It’s about time to discuss a missionary
Due to my natural affinity toward theology and scholarship I often neglect discussions of missionaries (unless they are also theologians). For whatever reason I am not drawn to the significance and impact of missionaries throughout the world. So in order to rectify this situation I decided to write about a man now known as ‘the father of modern missions’, William Carey.
A poor cobbler and a poor cobbler
William Carey was born in England northwest of London in 1761. Due to his family’s lower income and a childhood illness he chose to apprentice a shoemaker. He showed very little aptitude for cobbling but as he grew older and married hoped he could do it well enough to pay for food for his family. During his time as a shoemaker he was able to teach himself biblical Greek.
A poor teacher
Carey realized that he had an aptitude for languages, teaching himself Greek, Hebrew, Latin and several other languages. He started a school hoping to inspire students to learn the languages that were so important to himself. It ended up, however, that he did worse at teaching than he did at shoemaking.
A poor pastor
So he changed occupations once again and became a Particular Baptist pastor. He succeeded less with pastoring than with teaching. So William Carey could have been seen (or seen himself) as a failure, but the struggles are not over.
After reading about the exploits of Captain Cook in the Sandwich Islands (Hawaii), he had a conviction that the church had an obligation to proclaim the news of Jesus Christ to the unreachable people of the world. Many of his friends tried to discourage him from going on the mission field because they thought ‘if God’s wants the heathen saved he does not need you’. Carey replied, “expect great things from God! Attempt great things for God!” He started a missions agency to send people across the world to share the Gospel, and he went with a doctor friend to India.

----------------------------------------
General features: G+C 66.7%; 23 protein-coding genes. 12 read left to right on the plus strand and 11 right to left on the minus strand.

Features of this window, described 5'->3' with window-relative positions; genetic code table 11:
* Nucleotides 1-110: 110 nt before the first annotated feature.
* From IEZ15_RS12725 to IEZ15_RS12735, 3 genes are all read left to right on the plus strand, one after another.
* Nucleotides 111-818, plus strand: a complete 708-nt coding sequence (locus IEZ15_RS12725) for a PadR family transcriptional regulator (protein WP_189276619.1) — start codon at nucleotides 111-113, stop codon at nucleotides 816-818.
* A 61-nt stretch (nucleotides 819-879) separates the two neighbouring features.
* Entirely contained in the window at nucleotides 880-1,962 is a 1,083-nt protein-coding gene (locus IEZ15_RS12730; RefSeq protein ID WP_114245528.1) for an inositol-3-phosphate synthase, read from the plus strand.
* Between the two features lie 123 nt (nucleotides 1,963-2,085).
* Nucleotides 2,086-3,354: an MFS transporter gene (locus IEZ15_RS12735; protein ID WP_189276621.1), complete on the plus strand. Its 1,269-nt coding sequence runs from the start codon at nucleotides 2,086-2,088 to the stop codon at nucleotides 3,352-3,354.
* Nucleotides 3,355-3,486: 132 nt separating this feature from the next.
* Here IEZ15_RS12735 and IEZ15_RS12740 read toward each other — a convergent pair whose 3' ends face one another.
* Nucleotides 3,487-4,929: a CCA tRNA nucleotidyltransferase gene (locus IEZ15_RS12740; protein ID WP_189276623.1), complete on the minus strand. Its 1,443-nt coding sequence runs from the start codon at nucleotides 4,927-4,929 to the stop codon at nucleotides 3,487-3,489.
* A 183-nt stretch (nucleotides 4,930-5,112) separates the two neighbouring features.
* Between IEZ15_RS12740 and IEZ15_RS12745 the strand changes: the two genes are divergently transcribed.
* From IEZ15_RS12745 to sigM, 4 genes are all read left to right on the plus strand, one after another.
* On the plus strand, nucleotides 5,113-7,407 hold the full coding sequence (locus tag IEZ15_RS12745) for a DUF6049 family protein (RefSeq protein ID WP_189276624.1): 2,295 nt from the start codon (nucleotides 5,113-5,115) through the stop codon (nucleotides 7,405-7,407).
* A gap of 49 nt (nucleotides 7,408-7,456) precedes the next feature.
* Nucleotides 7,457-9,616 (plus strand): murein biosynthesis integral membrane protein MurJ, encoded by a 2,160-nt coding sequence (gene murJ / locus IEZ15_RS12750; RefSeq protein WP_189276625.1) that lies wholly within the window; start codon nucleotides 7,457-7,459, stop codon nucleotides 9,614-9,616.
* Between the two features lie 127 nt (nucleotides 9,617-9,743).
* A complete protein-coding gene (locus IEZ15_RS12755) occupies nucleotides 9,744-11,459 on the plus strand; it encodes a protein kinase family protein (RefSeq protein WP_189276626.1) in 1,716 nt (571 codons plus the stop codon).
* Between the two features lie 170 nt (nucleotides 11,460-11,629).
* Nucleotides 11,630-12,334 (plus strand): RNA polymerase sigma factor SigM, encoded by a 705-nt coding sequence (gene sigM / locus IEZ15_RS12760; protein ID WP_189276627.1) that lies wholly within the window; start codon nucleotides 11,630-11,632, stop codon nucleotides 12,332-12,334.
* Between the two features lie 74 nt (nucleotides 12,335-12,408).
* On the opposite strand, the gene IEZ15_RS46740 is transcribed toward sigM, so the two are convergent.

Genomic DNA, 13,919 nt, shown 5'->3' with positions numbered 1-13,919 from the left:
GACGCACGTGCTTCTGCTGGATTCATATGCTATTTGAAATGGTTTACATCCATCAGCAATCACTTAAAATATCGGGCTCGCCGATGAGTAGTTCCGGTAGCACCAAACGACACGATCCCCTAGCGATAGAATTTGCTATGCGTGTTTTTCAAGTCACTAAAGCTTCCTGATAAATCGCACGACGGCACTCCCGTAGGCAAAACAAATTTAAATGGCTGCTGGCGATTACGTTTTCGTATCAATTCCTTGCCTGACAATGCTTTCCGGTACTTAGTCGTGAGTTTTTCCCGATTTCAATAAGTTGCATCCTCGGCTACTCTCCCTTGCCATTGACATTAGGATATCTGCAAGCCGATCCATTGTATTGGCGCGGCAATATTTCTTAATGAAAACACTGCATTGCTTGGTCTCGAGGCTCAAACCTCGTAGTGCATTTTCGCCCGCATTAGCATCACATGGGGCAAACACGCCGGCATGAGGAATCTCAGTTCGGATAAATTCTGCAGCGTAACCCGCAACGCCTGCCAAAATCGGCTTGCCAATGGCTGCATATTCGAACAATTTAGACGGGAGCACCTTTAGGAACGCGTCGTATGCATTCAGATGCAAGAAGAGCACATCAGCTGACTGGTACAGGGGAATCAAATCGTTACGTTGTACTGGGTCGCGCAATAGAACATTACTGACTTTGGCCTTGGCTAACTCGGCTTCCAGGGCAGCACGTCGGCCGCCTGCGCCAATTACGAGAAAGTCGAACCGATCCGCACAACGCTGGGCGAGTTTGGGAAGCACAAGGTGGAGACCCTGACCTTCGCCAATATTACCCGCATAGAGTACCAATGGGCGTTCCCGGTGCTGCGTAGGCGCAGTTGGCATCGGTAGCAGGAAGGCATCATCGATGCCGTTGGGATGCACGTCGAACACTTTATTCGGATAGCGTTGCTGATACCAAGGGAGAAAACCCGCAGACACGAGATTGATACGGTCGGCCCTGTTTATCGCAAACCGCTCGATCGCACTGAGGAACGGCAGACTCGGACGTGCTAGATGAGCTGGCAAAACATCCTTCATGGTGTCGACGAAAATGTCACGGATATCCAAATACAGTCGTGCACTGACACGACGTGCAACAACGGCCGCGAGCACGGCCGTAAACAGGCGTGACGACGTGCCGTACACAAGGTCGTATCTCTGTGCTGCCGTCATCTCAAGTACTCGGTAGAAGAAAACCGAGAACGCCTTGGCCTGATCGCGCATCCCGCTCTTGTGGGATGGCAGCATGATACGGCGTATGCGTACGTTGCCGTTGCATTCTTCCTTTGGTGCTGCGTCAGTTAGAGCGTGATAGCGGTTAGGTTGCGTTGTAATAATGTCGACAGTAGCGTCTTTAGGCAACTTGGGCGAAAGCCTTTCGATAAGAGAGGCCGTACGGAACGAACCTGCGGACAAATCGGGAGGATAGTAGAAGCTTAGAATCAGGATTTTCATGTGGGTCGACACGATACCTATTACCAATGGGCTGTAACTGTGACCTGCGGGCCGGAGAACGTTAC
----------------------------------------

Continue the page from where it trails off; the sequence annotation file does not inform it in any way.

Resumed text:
A poor missionary?
The journey to India and the subsequent life were very difficult. The doctor partner of Carey’s left the mission early on, taking all the money. Personally Carey had one struggle after another: 2 children died, the doctor took off with their funds, he contracted malaria, and his wife battled depression and had to be restrained. Throughout all of these hard times William Carey said, “I can plod”. He was convinced of his mission for Jesus yet his efforts were not showing much results, but he kept on plodding away and thousands of lives were changed. In India he also helped people in the lowest caste system to get them out of their poverty.
“Seventy-six years after William Carey’s death, more than 1,200 missionaries from 160 mission boards met in Edinburgh, England. By that time, the number of Christian ministers living outside Europe and the Americas had increased more than one thousand percent.” (Christian History Made Easy by Dr. Timothy Jones, page 152).
Father of modern missions – missionary in India
Taught himself several (at least 5) languages – so translated the New Testament into 24 native languages of India
“I can plod” – kept plodding his way spreading the Gospel, in the midst of much struggle and hardship.
Please give me comments and suggestions for topics.
Soli Deo Gloria